Kasatha

Kasathas are four-armed humanoids who have their own language, also called Kasatha.[20]

Kech

Keches are evil simian creatures found in warm jungles who have their own language, also called Kech.[21]

Kuru

Kuru is the racial language of the cannibalistic kuru who make their home in the Shackles.[22]

Nagaji

The hissing Nagaji language is spoken almost exclusively by the inhabitants of Nagajor, specifically the Nagaji. The Nagaji tongue has been heavily influenced by the Naga over the centuries, and even when translated possesses various terms considered strange by non-native speakers.[23][12]

Orc

Much like the folk who speak it, Orc is a harsh and violent language, full of sharp delivery and hard consonants. It uses the Dwarven alphabet.[10]

Sahuagin

The language of the sahuagin sometimes spoken by merfolk[24] and gillmen.[25]

Samsaran

Even though the Samsaran language is primarily spoken in the mountainous Tian Xia nation of Zi Ha, it is also the racial tongue of the samsaran people,[12] and a secondary language of the kitsune,[26] nagaji,[27] and wayang peoples.[28]

Sasquatch

Sasquatch is the name of the language spoken by the simian species of humanoid called sasquatch or, sometimes, 'bigfoot'. As well as more normal vocal words, the language is supplemented by howls and 'knocking' sounds. The latter are produced when a sasquatch bangs a tree or rock with an implement. This complex language sounds similar to the normal sounds in a forest and thus aids in protecting the privacy of the species.[29]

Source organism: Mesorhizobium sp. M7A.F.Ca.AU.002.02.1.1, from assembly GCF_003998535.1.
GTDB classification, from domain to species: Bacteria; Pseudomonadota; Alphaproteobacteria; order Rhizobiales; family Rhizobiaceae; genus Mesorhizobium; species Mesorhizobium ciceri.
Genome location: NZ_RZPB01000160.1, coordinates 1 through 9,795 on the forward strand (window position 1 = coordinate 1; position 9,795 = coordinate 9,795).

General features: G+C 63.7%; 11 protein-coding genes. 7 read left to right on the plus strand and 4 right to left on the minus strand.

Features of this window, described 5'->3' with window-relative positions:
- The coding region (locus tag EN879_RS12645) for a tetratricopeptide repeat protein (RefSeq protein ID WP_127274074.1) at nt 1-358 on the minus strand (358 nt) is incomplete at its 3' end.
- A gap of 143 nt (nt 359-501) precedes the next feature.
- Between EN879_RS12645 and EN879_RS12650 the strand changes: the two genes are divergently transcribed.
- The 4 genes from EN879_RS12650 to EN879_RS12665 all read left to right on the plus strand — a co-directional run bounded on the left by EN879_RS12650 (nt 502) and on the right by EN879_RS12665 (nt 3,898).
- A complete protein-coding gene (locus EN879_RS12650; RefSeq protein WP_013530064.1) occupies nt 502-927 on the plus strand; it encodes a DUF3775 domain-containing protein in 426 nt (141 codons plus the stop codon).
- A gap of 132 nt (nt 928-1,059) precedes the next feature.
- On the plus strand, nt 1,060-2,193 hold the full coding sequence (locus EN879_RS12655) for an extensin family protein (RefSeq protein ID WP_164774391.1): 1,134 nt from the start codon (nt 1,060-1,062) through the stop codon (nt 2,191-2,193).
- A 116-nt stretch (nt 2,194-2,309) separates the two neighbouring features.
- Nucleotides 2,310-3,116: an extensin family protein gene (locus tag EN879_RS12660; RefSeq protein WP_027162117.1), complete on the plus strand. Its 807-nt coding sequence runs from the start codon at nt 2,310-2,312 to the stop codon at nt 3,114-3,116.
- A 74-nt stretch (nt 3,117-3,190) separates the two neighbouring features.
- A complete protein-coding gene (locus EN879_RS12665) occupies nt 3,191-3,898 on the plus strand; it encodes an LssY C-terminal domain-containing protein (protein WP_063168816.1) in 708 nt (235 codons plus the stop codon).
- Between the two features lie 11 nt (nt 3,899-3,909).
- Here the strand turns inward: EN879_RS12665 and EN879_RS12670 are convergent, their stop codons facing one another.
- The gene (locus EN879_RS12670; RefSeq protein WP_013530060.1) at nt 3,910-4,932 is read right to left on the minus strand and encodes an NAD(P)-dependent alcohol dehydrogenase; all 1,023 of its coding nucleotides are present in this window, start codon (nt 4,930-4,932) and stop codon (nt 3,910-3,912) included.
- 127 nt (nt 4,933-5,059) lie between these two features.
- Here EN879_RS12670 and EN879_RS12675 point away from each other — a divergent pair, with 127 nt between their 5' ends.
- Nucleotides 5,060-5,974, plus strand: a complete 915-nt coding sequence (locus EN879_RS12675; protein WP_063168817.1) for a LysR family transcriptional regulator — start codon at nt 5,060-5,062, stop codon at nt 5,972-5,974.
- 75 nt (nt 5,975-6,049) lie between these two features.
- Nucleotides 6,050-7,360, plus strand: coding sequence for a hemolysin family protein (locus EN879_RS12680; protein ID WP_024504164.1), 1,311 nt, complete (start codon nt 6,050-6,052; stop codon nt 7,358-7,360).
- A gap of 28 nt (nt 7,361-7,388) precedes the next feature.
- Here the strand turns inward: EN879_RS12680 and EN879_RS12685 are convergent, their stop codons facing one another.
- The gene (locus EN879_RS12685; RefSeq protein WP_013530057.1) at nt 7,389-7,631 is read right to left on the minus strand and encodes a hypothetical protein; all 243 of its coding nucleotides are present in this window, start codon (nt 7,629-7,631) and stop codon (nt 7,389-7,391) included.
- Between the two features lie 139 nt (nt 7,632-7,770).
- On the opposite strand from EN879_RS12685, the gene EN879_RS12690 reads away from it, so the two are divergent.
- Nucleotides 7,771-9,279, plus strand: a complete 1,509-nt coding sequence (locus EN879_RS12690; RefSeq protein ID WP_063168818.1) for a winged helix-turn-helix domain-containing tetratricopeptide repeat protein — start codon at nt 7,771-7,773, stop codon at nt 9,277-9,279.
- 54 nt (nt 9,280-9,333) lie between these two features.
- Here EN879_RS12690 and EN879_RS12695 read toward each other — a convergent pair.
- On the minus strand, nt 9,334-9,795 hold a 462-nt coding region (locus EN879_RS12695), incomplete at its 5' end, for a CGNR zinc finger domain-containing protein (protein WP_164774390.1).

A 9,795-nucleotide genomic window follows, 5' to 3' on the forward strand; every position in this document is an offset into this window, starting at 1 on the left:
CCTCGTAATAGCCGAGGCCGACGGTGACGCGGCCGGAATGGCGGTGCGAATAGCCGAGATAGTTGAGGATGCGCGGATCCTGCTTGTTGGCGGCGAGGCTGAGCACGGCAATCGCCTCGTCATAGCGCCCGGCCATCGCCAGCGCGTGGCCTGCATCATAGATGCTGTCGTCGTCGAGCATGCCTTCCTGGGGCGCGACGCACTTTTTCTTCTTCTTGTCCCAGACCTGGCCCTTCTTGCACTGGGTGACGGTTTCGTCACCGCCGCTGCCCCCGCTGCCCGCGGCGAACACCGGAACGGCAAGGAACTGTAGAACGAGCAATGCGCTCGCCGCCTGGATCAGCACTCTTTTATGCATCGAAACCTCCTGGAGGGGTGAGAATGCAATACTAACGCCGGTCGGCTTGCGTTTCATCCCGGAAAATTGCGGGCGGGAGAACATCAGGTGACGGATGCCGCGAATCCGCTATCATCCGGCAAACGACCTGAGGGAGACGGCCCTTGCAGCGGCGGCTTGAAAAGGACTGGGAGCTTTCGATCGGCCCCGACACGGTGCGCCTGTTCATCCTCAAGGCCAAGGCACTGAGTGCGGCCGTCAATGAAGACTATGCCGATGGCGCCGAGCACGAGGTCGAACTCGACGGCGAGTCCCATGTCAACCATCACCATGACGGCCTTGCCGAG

Senzar

Senzar is the truly ancient language of the spirits of Tian Xia, and spoken most frequently by the kami of the Forest of Spirits as well as the inhabitants of the Wall of Heaven Mountains. Scholars believe that it may be the root language of all human tongues on the continent, as many words associated with the spirit world or dragons have Senzar roots.[12] Senzar is also spoken natively by the kitsune,[26] and as a secondary language by the nagaji,[27] samsarans,[30] and wayang.[28] Although the Sylvan language is known in Tian Xia, most creatures that one would expect to speak it, instead speak Senzar.[12]

Sphinx

Sphinx is spoken by the guardians of Osirion. The ability to speak this language is needed to become a living monolith.[31]

Strix

The language of the winged men of Cheliax is a pidgin of Azlanti and Infernal.[32]

Sylvan

The language of the fey, Sylvan is one of the most linguistically static of all languages. Thought to be nearly as old as Draconic or Abyssal, Sylvan has a tiny vocabulary, which has barely changed over the eons.[10] Although Sylvan is spoken by a small minority on the continent of Tian Xia, most creatures whom one would expect to speak Sylvan there instead speak Senzar.[12]

Syrinx